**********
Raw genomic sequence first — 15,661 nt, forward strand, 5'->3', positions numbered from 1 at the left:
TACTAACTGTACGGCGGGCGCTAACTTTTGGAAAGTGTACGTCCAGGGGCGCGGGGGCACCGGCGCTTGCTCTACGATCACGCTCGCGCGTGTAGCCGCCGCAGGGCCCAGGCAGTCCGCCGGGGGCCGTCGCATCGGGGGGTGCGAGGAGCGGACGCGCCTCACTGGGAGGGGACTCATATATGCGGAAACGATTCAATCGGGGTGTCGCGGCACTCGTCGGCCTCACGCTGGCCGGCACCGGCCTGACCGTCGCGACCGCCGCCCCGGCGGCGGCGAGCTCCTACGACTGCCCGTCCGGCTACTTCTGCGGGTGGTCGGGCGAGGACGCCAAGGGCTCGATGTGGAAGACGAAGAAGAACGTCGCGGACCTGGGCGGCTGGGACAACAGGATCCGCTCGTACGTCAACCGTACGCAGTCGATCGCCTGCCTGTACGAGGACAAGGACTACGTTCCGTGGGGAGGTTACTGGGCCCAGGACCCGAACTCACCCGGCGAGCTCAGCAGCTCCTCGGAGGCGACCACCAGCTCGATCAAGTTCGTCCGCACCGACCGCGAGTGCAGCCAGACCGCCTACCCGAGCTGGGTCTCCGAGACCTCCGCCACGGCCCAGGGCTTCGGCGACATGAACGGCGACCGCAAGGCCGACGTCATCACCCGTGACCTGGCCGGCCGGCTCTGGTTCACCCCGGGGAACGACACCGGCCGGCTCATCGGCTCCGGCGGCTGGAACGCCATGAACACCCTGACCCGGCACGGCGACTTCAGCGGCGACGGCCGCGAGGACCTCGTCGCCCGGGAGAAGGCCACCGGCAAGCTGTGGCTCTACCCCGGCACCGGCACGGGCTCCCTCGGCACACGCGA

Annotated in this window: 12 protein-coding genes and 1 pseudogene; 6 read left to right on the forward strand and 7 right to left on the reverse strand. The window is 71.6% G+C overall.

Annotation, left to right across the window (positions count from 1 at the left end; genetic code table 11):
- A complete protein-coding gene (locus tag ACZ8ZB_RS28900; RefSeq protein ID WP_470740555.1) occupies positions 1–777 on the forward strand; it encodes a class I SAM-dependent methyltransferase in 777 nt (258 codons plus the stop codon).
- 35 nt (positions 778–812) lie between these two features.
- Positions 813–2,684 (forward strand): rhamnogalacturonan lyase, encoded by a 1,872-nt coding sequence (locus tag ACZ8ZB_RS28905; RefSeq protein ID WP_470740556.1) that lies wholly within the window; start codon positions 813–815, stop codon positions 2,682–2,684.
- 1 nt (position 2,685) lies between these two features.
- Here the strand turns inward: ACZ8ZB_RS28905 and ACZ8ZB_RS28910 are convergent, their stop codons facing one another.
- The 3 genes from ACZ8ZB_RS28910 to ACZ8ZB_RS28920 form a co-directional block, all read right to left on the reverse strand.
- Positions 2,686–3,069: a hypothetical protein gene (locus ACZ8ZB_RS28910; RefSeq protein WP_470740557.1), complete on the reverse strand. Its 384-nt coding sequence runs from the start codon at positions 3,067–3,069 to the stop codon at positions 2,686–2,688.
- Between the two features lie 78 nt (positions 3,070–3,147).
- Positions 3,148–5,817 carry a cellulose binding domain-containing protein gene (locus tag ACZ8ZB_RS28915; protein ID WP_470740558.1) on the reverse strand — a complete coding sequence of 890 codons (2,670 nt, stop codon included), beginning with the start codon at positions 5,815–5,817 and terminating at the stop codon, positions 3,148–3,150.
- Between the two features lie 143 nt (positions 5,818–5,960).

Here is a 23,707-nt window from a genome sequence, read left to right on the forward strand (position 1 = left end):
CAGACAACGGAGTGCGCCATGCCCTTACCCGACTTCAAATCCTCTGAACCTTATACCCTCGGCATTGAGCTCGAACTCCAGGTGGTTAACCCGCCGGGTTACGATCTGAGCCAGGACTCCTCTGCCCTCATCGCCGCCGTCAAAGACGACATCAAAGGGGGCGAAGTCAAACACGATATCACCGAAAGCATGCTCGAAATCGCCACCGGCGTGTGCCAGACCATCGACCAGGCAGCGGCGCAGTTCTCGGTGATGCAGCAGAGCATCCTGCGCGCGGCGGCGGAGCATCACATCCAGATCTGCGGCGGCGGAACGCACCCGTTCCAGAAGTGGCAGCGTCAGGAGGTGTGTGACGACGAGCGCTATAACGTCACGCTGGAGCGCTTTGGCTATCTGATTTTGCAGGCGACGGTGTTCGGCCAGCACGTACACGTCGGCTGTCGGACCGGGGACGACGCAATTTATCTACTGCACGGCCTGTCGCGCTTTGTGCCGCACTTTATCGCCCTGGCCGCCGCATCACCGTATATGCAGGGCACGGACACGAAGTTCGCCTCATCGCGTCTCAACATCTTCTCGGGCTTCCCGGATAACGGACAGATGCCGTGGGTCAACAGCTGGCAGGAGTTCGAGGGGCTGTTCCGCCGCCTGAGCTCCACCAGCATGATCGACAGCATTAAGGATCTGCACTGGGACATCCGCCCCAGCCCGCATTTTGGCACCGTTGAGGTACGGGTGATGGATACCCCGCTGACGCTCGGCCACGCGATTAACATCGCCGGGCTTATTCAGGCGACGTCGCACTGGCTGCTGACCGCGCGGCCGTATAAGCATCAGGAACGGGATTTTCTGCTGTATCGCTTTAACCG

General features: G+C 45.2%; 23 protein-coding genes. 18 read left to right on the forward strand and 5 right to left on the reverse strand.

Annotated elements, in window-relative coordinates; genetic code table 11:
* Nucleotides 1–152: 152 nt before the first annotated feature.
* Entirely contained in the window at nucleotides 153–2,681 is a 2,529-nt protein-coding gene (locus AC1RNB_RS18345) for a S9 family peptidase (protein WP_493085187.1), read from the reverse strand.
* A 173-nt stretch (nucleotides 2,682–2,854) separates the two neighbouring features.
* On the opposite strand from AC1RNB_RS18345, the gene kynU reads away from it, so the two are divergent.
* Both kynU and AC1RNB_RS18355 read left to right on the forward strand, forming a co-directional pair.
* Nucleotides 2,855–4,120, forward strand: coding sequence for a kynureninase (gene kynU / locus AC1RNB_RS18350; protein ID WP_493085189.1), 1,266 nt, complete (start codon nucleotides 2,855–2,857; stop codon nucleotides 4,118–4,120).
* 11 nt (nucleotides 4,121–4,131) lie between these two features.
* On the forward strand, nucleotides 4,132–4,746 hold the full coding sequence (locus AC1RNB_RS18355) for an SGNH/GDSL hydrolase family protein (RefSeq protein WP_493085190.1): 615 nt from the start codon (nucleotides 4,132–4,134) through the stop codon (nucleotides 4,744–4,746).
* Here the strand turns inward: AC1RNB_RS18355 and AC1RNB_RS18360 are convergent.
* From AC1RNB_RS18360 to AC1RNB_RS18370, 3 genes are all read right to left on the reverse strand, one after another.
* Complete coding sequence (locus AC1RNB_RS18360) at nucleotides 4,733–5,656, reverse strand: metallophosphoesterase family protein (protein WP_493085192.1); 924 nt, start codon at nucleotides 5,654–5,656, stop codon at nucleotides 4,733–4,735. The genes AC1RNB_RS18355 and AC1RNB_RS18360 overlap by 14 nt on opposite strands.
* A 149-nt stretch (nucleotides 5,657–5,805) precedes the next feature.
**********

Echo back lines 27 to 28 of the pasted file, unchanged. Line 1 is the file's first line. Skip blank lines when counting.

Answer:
* Here the strand turns inward: AC1RNB_RS18355 and AC1RNB_RS18360 are convergent.
* From AC1RNB_RS18360 to AC1RNB_RS18370, 3 genes are all read right to left on the reverse strand, one after another.